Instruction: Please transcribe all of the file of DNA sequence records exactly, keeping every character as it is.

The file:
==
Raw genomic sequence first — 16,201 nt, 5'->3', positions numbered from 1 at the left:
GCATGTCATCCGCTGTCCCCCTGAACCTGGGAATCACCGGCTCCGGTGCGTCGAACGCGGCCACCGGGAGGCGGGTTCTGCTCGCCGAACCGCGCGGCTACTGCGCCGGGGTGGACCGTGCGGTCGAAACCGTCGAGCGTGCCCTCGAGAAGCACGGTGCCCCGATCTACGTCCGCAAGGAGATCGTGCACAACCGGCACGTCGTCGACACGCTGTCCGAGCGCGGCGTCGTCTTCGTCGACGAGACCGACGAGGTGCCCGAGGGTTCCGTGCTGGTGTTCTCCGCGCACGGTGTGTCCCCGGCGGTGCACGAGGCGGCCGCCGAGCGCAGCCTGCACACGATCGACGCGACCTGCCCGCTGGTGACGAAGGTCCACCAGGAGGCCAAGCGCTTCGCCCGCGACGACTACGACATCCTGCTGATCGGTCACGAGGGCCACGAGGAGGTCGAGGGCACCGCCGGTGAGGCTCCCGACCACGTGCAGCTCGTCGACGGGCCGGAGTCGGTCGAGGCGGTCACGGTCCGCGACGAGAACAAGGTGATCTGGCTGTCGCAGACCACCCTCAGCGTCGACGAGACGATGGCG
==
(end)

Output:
Raw genomic sequence first — 16,201 nt, 5'->3', positions numbered from 1 at the left:
GCATGTCATCCGCTGTCCCCCTGAACCTGGGAATCACCGGCTCCGGTGCGTCGAACGCGGCCACCGGGAGGCGGGTTCTGCTCGCCGAACCGCGCGGCTACTGCGCCGGGGTGGACCGTGCGGTCGAAACCGTCGAGCGTGCCCTCGAGAAGCACGGTGCCCCGATCTACGTCCGCAAGGAGATCGTGCACAACCGGCACGTCGTCGACACGCTGTCCGAGCGCGGCGTCGTCTTCGTCGACGAGACCGACGAGGTGCCCGAGGGTTCCGTGCTGGTGTTCTCCGCGCACGGTGTGTCCCCGGCGGTGCACGAGGCGGCCGCCGAGCGCAGCCTGCACACGATCGACGCGACCTGCCCGCTGGTGACGAAGGTCCACCAGGAGGCCAAGCGCTTCGCCCGCGACGACTACGACATCCTGCTGATCGGTCACGAGGGCCACGAGGAGGTCGAGGGCACCGCCGGTGAGGCTCCCGACCACGTGCAGCTCGTCGACGGGCCGGAGTCGGTCGAGGCGGTCACGGTCCGCGACGAGAACAAGGTGATCTGGCTGTCGCAGACCACCCTCAGCGTCGACGAGACGATGGCG